More than 200 oil and gas companies in North America have filed for bankruptcy since 2015, and the list of casualties could continue to climb this year.
From 2015 through November of last year, 208 companies filed for bankruptcy, according to a new report from law firm Haynes and Boone. Those filings involved a combined $121.7 billion in debt.
Since the last update from Haynes and Boone at the end of the third quarter last year, nine firms went bankrupt. In fact, in 2019, bankruptcies surged by 50 percent compared to a year earlier, and hit the highest number since 2016.
The rate of bankruptcies could accelerate this year as the price of natural gas recently tumbled below $2/MMBtu and crude oil prices have fallen back once again. “I think the trend line should be moving up in the first half of 2020,” Buddy Clark, partner at Haynes and Boone, told Reuters.
The IEA predicts that the oil market will remain in a state of surplus this year, even after taking into account the recent OPEC+ cuts. The IEA said that OPEC+ may need to cut deeper in order to avoid a chronic surplus.
The problem for the sector is the tidal wave of debt that comes due in the next few years. According to the Wall Street Journal, North American oil and gas companies have a combined $200 billion in debt that matures over the next four years, with $40 billion due this year alone.
The financial stress is causing a slowdown in the pace of drilling. Already, gas production in the all-important Marcellus shale may have come to a halt. The EIA sees gas production contracting in the Anadarko, Appalachia, Eagle Ford and Niobrara shales. As for oil, U.S. production growth is expected to rise by 22,000 bpd in February, a tepid rate compared to typical months last year and the year before. Some shale basins are facing decline, including the Anadarko, Eagle Ford and Niobrara. But less drilling has knock-on effects, dragging down oilfield service companies which make their money on drilling activity. The same is true for pipeline companies, which make their money on oil and gas flows. Kinder Morgan just announced a $1 billion impairment charge on one of its gas pipeline assets.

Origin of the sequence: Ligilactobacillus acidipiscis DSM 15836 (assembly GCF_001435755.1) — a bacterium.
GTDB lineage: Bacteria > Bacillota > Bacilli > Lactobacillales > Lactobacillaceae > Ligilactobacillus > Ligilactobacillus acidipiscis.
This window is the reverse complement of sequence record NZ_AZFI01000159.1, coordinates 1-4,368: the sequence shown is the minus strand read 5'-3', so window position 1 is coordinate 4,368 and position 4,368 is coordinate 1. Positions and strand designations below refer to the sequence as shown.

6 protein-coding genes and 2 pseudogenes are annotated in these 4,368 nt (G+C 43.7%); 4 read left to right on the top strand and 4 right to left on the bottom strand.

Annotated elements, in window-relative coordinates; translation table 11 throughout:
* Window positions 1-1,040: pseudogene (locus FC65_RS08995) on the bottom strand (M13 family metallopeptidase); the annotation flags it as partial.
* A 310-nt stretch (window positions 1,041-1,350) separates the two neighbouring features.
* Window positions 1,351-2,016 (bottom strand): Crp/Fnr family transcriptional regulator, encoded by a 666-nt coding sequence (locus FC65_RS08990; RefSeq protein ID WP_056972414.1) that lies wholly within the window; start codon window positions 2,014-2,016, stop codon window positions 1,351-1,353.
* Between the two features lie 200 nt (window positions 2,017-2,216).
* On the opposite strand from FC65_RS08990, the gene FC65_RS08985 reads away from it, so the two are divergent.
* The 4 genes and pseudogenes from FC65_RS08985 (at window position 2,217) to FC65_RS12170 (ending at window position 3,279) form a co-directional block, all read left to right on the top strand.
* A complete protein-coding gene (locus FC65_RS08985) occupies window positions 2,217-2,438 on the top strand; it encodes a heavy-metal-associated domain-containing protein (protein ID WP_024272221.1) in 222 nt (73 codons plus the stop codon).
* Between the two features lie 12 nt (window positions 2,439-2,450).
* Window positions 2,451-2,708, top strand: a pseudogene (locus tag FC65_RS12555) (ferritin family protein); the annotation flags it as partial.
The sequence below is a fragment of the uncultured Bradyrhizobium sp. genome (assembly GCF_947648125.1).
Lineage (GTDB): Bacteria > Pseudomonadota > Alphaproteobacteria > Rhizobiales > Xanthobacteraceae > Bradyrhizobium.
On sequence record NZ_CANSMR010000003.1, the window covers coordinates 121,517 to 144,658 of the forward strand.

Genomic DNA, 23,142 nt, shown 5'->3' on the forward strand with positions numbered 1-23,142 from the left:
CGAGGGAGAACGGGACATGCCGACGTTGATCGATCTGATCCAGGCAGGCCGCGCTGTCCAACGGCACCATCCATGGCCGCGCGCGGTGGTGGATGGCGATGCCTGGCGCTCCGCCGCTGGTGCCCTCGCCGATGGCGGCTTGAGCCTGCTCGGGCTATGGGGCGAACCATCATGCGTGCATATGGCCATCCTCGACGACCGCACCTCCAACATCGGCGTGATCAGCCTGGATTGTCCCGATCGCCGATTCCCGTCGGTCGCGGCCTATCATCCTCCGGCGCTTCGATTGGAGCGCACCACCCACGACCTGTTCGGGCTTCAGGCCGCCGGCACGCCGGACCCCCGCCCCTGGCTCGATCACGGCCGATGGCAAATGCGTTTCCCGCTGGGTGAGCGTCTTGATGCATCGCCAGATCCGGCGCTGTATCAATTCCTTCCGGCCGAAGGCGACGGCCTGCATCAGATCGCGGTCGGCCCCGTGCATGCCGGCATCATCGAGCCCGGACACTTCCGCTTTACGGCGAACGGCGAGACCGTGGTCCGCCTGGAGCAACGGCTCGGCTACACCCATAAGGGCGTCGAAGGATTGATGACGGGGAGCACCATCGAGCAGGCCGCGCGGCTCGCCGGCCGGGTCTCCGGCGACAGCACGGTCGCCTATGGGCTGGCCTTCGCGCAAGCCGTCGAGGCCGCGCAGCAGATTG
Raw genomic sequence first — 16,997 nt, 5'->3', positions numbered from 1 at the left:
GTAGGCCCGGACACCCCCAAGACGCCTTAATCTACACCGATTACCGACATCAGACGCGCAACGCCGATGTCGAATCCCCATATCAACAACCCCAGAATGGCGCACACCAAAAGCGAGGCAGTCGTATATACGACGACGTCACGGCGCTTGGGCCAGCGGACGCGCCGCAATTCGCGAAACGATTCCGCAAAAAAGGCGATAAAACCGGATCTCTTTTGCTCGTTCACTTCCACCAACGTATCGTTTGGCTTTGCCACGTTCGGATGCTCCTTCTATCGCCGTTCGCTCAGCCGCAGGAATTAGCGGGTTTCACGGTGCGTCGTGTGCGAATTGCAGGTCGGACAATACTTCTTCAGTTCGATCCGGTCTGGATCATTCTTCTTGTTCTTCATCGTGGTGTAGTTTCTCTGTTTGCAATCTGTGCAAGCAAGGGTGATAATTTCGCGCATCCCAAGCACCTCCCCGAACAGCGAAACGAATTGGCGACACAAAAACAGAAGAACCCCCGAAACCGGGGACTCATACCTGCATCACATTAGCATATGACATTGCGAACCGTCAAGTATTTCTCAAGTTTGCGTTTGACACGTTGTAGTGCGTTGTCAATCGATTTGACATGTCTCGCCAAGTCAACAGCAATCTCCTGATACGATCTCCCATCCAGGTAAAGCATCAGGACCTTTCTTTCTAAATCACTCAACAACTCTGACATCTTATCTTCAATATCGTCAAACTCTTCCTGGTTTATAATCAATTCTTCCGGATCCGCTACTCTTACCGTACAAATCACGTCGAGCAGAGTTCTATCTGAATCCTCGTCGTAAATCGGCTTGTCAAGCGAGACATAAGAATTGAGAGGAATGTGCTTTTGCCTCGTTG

Halliburton also announced a 21-percent decline in revenue in the fourth quarter in its North American division, due to weaker activity and pricing reductions. “The U.S. shale industry is facing its biggest test since the 2015 downturn,” Jeff Miller, Halliburton CEO, said on an earnings call on January 21. “As expected in the fourth quarter, customer activity declined across all basins in North America land, affecting both, our drilling and completions businesses. The rig count in U.S. land contracted 11% sequentially and completed stages had the largest drop we have seen in recent history.”
The squeeze on Halliburton and other service providers will continue. Miller said the “equipment attrition” – jargon for idling or scrapping rigs and other unneeded equipment – began to pick up last year. But, “this is just the beginning,” Miller said. “We believe a lot more equipment will exit the market as lower demand, increasing service intensity and insufficient returns take their toll.” Halliburton cut its capacity by 22 percent last year.
He added that “gassy” regions, such as the Marcellus, will be hit hardest. “Gas prices in the U.S. are below breakeven levels,” he added.
The message from Schlumberger was similar. The oilfield services giant expects 2020 to mark the second year of contraction in North America, with “high single-digit to double-digit” decline, as the company’s CEO Olivier Le Peuch put it on an earnings call. Schlumberger said it would slash its oilfield service capacity in North America by 30 percent and put a “self-imposed cap” going forward.
It all points to a potential peak in drilling and production, although many analysts still see modest growth. Capex from all U.S. shale E&Ps is expected to decline around 14 percent this year.
But cutting spending may not save a lot of indebted drillers. More bankruptcies are inevitable.